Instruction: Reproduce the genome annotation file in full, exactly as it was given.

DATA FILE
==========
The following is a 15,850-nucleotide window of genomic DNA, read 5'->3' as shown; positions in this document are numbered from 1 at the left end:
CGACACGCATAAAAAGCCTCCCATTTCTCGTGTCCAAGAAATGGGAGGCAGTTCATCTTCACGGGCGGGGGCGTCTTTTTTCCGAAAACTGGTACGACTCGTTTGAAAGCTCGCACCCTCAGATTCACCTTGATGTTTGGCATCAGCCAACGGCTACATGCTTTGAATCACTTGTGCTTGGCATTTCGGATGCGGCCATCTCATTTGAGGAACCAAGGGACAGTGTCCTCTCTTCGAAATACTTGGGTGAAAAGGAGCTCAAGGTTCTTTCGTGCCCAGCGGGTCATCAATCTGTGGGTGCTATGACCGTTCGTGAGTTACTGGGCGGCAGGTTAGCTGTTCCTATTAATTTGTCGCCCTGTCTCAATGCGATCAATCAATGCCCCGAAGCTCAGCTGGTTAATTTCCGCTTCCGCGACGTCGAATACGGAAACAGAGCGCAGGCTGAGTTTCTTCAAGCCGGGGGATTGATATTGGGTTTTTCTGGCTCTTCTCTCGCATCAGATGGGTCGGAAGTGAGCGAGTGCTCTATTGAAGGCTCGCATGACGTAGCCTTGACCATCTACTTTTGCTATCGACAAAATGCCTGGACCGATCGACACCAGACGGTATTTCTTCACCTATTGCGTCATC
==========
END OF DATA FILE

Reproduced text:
The following is a 15,850-nucleotide window of genomic DNA, read 5'->3' as shown; positions in this document are numbered from 1 at the left end:
CGACACGCATAAAAAGCCTCCCATTTCTCGTGTCCAAGAAATGGGAGGCAGTTCATCTTCACGGGCGGGGGCGTCTTTTTTCCGAAAACTGGTACGACTCGTTTGAAAGCTCGCACCCTCAGATTCACCTTGATGTTTGGCATCAGCCAACGGCTACATGCTTTGAATCACTTGTGCTTGGCATTTCGGATGCGGCCATCTCATTTGAGGAACCAAGGGACAGTGTCCTCTCTTCGAAATACTTGGGTGAAAAGGAGCTCAAGGTTCTTTCGTGCCCAGCGGGTCATCAATCTGTGGGTGCTATGACCGTTCGTGAGTTACTGGGCGGCAGGTTAGCTGTTCCTATTAATTTGTCGCCCTGTCTCAATGCGATCAATCAATGCCCCGAAGCTCAGCTGGTTAATTTCCGCTTCCGCGACGTCGAATACGGAAACAGAGCGCAGGCTGAGTTTCTTCAAGCCGGGGGATTGATATTGGGTTTTTCTGGCTCTTCTCTCGCATCAGATGGGTCGGAAGTGAGCGAGTGCTCTATTGAAGGCTCGCATGACGTAGCCTTGACCATCTACTTTTGCTATCGACAAAATGCCTGGACCGATCGACACCAGACGGTATTTCTTCACCTATTGCGTCATC